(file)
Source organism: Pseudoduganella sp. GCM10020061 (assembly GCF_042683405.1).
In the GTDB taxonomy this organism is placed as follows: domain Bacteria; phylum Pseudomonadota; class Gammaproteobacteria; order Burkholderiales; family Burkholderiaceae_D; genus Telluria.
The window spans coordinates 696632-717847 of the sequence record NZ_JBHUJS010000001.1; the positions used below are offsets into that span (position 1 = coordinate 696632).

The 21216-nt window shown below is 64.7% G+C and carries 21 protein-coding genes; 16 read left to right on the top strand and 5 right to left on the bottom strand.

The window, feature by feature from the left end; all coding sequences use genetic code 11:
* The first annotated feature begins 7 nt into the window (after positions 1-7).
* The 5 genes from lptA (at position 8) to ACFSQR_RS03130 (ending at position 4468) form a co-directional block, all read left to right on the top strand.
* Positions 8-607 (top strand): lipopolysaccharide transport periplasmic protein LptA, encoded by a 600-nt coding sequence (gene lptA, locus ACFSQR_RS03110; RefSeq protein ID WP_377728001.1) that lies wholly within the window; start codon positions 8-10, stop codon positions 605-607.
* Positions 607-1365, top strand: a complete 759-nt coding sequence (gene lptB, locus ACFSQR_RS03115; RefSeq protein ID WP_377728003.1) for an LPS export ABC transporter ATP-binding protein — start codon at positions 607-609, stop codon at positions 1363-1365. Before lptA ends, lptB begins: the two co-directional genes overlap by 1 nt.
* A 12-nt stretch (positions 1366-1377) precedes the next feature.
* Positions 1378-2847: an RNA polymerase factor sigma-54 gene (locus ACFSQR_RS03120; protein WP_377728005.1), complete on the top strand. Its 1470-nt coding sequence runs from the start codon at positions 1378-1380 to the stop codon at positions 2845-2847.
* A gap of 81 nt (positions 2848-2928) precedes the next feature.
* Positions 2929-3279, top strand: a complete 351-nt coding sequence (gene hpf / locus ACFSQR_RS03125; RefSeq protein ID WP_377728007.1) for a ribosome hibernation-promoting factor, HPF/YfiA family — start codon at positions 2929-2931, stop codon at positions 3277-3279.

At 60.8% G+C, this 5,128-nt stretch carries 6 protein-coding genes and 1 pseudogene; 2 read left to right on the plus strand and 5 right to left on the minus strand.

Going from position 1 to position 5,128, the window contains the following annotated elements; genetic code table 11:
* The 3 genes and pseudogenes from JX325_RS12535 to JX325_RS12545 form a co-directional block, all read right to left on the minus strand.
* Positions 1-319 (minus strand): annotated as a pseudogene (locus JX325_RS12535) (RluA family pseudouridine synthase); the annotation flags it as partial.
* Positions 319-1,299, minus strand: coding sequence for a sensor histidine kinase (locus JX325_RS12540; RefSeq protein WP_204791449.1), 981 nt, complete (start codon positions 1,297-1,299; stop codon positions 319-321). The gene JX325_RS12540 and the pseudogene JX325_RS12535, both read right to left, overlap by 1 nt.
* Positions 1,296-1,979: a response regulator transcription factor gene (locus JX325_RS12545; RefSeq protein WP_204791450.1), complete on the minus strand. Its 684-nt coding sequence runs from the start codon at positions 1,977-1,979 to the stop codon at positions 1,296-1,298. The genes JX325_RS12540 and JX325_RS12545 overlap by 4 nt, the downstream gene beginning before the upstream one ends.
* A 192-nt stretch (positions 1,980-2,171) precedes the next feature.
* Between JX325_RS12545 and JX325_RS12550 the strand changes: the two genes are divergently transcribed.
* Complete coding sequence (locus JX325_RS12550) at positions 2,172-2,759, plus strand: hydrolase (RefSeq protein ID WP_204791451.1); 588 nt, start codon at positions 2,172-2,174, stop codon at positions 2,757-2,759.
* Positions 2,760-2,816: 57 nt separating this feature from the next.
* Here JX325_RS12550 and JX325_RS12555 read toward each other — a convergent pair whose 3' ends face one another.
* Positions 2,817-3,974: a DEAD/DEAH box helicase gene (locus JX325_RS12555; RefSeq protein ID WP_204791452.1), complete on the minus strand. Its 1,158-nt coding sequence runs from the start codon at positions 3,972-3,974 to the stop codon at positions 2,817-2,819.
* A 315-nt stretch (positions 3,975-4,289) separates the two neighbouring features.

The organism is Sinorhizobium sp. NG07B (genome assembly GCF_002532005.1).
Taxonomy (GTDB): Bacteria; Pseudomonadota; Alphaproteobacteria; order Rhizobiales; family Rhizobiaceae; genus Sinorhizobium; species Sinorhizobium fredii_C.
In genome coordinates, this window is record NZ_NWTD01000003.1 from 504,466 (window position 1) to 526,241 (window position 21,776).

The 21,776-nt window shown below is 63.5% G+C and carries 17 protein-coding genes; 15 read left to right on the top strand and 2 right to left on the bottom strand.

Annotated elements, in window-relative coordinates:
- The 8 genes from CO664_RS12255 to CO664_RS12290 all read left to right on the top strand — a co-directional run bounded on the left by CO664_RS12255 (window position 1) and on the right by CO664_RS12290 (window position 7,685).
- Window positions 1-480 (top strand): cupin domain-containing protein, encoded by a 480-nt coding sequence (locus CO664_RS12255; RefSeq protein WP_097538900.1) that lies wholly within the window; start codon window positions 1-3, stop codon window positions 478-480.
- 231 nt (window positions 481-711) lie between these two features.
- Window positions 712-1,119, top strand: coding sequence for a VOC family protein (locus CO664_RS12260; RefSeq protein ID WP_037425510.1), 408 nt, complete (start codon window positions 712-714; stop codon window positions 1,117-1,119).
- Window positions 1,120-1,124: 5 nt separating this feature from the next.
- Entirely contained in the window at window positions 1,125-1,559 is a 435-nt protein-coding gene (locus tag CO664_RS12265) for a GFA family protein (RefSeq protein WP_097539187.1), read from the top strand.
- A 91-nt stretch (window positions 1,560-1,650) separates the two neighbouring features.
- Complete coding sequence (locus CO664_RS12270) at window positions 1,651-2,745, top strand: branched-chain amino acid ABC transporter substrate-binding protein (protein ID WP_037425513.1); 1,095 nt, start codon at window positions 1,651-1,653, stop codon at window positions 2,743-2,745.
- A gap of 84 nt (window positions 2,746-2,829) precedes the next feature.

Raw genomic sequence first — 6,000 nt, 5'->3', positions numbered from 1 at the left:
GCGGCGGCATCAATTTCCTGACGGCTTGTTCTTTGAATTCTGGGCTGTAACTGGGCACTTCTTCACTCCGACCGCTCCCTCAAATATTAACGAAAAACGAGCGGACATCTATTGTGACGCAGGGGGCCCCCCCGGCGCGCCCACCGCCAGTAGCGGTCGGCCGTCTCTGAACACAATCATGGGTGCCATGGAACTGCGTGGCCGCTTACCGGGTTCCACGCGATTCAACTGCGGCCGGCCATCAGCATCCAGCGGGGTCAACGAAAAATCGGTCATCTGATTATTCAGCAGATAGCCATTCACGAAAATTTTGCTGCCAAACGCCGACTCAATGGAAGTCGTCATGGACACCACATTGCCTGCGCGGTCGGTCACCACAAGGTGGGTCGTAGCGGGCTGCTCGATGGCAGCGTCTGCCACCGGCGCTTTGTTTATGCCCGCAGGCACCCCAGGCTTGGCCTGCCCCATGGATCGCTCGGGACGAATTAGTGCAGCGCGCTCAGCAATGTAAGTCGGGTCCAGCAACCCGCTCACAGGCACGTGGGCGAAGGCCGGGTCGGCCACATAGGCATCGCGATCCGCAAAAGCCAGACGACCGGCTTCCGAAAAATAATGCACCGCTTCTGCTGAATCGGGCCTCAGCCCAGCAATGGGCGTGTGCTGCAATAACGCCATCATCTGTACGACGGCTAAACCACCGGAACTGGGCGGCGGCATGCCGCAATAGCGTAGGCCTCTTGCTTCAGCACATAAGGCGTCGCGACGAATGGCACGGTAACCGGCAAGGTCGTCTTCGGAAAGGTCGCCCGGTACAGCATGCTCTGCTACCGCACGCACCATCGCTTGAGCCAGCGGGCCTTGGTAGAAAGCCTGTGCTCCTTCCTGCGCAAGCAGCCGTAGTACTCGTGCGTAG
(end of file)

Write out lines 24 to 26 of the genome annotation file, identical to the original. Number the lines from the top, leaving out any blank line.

* Here JX325_RS12550 and JX325_RS12555 read toward each other — a convergent pair whose 3' ends face one another.
* Positions 2,817-3,974: a DEAD/DEAH box helicase gene (locus JX325_RS12555; RefSeq protein ID WP_204791452.1), complete on the minus strand. Its 1,158-nt coding sequence runs from the start codon at positions 3,972-3,974 to the stop codon at positions 2,817-2,819.
* A 315-nt stretch (positions 3,975-4,289) separates the two neighbouring features.